ΛCDM Graphical History

Cosmic Microwave Background (CMB)

Microwave observations of the CMB provide a snapshot of the universe when it was roughly 380,000 years old, corresponding to a redshift z ~ 1100. All-sky microwave maps from the DMR (Differential Microwave Radiometer; Smoot et al. 1992; Bennett et al. 1996) instrument aboard the COBE satellite showed definitively that small amplitude intrinsic temperature variations (anisotropies) existed in the CMB, at a level of about 1 in 100000. Subsequent satellite missions with improved frequency coverage, polarization sensitivity, higher spatial resolution and signal-to- noise include WMAP (Wilkinson Microwave Anisotropy Probe: Bennett et al. 2003, 2013) and Planck (Planck I 2013, 2015).

The three panels above illustrate how the increased spatial resolution achieved with each new generation of instruments has added to our knowledge of the CMB. Each panel shows the same 10 square degree patch of sky, but depicts how the same CMB anisotropies would appear at the resolution of COBE/DMR (1989-1993), WMAP (2001-2010) and Planck (2009-2013) satellite missions.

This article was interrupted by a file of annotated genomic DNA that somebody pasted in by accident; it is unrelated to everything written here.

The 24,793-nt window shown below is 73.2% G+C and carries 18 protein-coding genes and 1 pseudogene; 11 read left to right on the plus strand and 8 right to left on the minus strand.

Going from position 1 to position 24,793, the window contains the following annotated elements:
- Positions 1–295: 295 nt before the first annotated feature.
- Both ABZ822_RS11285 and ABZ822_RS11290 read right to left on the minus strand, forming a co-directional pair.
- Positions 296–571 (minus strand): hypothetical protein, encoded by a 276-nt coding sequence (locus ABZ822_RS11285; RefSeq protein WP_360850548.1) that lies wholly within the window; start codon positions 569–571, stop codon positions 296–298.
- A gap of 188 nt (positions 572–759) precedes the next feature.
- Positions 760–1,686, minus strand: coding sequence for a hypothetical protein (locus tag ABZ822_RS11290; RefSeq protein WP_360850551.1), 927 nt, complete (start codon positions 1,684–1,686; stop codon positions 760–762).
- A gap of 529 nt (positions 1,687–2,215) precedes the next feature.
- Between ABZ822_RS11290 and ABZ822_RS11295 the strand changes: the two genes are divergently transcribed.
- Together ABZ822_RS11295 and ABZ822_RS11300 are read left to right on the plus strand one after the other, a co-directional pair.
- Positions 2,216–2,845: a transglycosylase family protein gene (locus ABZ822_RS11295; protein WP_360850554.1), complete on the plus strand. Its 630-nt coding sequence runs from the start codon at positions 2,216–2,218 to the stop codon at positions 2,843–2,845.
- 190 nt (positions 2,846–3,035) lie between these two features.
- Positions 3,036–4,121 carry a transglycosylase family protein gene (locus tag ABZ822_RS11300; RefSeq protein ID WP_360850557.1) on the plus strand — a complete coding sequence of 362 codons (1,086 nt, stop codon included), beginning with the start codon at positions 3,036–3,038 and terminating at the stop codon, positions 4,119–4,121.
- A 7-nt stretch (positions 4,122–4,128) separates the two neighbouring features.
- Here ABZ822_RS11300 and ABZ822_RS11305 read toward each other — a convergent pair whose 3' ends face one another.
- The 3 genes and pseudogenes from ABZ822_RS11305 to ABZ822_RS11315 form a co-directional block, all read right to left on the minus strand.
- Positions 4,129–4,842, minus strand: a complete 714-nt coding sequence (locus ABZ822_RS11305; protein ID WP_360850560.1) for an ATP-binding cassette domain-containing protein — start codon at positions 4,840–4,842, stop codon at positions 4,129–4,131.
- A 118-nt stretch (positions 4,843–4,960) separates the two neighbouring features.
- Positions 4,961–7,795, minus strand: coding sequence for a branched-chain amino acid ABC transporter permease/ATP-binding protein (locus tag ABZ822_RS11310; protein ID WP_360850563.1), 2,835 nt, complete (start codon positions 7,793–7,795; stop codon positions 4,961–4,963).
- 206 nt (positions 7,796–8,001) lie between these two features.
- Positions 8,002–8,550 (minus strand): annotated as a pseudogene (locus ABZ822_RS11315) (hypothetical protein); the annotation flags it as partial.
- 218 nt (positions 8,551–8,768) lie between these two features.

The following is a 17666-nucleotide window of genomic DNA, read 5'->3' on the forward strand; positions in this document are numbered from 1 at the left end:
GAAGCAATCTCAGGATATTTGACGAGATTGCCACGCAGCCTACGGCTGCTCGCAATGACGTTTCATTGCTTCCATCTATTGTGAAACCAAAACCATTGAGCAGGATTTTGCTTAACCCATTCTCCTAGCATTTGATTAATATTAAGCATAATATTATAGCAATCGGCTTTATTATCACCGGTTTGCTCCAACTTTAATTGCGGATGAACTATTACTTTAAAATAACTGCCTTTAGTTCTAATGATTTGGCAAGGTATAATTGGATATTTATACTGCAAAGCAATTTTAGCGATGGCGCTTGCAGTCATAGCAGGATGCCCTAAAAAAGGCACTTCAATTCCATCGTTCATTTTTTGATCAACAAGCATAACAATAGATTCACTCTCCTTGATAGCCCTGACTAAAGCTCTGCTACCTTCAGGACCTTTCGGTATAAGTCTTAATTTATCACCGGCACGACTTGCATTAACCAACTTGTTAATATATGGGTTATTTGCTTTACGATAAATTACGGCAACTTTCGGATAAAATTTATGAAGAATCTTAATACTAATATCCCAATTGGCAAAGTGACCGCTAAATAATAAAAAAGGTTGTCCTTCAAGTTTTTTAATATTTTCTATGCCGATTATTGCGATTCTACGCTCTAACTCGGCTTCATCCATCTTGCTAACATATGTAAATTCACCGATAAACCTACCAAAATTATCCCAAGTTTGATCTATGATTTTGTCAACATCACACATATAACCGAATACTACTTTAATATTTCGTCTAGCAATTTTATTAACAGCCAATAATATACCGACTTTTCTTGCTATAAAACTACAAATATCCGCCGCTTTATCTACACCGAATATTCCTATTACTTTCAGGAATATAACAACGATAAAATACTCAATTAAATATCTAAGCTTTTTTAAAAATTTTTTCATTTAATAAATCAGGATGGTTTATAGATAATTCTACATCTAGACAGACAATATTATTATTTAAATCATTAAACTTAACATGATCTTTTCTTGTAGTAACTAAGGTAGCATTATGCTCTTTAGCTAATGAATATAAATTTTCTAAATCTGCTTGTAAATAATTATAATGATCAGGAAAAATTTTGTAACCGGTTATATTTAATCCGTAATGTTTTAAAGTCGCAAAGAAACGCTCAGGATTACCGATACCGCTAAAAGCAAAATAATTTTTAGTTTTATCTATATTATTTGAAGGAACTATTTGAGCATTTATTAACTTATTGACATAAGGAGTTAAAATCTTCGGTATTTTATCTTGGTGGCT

Concurrent observations from ground-based and suborbital experiments are confined to a fraction of the sky, yet provide important detail at small angular scales. A partial list of such experiments includes:

Observations of CMB emission at all angular scales are key for comparison with theoretical predictions, as specific physical processes are associated with particular scales: see for example Page et al. (2003) and references therein for descriptions of features in the angular power spectra arising from the primordial CMB anisotropies. Additional late-time induced anisotropy signatures also exist, such as small-scale anisotropies resulting from scattering of CMB photons by hot ionized gas in galaxy clusters (the thermal Sunyaev-Zeldovich, or tSZ, effect). The tSZ effect can be used as a probe of large scale structure which is complementary to optical and infrared galaxy surveys. Experiments with sufficiently high angular resolution, such as Planck, ACT and SPT, have facilitated observations of the tSZ effect on cluster scales. In another important effect, CMB temperature and polarization anisotropies are weakly deflected by gravitational potentials associated with the large-scale distribution of matter in the universe. This weak gravitational lensing of the CMB provides an additional probe of the matter distribution (see for example Planck XVII 2014).

†A more complete list may be found at http://lambda.gsfc.nasa.gov/product/expt/

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